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Antiochus IV Epiphanes
Antiochus IV Epiphanes (Επιφανής, Greek: "Glorious"), originally named Mithradates, but renamed Antiochus either upon his ascension or after the death of his elder brother Antiochus (c. 215–163 BC, reigned 175–163 BC), was one of the Seleucid emperors, son of Antiochus III the Great and brother of Seleucus IV Philopator.
Antiochus rose to power after the death of the latter. He had been hostage in Rome following the peace of Apamea in 188 BC but had recently been exchanged for the son and rightful heir of Seleucus IV, the later Demetrius I Soter. Taking advantage of this situation, Antiochus was able to proclaim himself as co-regent with another of Seleucus' sons, the infant Antiochus, whose murder he orchestrated a few years later.
Notable events during his reign include the near-conquest of Egypt, which was halted by the threat of Roman intervention, and the beginning of the Jewish revolt of the Maccabees. He was succeeded by his infant son, Antiochus V Eupator.
In a spirit of revenge he organized an expedition against Jerusalem, which he destroyed, as well as putting vast multitudes of its inhabitants to death in a most cruel manner. From this time the Jews began the war of independence under their Maccabean leaders with marked success, defeating the armies of Antiochus that were sent against them. Enraged at this, Antiochus is said to have marched against them in person, threatening utterly to exterminate the nation; but on the way he was suddenly arrested by the hand of death (164 BC). The exact causes of the Jewish revolt, and of Antiochus' response to it, are uncertain. His last years were spent on a campaign against the rising Parthian empire, which seems to have been initially successful but which terminated upon his death.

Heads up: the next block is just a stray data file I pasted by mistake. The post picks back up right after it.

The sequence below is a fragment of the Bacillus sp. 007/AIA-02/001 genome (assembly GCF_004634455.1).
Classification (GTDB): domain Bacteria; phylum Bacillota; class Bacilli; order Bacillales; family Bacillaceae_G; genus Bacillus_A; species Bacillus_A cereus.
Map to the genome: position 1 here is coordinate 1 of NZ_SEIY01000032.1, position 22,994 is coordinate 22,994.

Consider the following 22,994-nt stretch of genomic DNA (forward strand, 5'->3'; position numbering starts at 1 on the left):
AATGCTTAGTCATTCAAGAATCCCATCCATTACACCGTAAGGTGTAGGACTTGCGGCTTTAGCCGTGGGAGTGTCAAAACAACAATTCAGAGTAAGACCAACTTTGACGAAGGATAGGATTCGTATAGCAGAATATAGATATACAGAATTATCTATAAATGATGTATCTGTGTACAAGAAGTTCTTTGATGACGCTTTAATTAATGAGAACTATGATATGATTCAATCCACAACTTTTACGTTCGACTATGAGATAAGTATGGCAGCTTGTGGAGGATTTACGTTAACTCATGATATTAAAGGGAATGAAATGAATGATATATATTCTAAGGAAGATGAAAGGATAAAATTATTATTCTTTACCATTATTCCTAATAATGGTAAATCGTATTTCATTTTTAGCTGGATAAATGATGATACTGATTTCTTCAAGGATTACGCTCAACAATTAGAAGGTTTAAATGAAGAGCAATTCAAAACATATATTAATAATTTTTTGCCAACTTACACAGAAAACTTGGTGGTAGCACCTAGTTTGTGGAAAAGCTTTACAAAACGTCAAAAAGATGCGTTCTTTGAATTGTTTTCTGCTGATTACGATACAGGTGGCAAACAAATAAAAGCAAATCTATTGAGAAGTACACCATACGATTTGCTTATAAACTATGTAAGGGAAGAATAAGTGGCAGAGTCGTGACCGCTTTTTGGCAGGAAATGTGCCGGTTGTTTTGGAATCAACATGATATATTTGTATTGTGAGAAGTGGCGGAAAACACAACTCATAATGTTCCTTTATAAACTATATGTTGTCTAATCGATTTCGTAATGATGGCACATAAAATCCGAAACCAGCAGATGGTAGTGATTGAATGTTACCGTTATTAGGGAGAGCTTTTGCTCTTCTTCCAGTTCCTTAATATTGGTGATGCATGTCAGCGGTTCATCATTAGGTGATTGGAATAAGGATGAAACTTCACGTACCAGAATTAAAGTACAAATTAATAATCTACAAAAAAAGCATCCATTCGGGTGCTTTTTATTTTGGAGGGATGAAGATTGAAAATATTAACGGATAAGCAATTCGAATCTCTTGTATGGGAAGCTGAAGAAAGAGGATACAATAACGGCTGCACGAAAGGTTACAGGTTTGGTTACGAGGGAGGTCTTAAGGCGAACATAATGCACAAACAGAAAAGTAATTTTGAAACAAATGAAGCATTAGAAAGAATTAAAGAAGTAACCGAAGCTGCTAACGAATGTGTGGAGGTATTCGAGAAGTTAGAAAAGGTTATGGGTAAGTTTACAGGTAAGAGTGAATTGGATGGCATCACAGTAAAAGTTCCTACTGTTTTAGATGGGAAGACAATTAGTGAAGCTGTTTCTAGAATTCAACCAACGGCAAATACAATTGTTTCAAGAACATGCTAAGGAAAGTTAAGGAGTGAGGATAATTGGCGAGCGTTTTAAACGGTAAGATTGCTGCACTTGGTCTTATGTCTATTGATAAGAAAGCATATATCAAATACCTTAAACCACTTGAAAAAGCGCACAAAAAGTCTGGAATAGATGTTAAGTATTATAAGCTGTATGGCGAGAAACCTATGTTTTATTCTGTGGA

The reign of Antiochus was a last period of strength for the empire, but in some way it was fatal; because he was an usurper and left no successor except a little boy, his death was followed by devastating dynastic wars.
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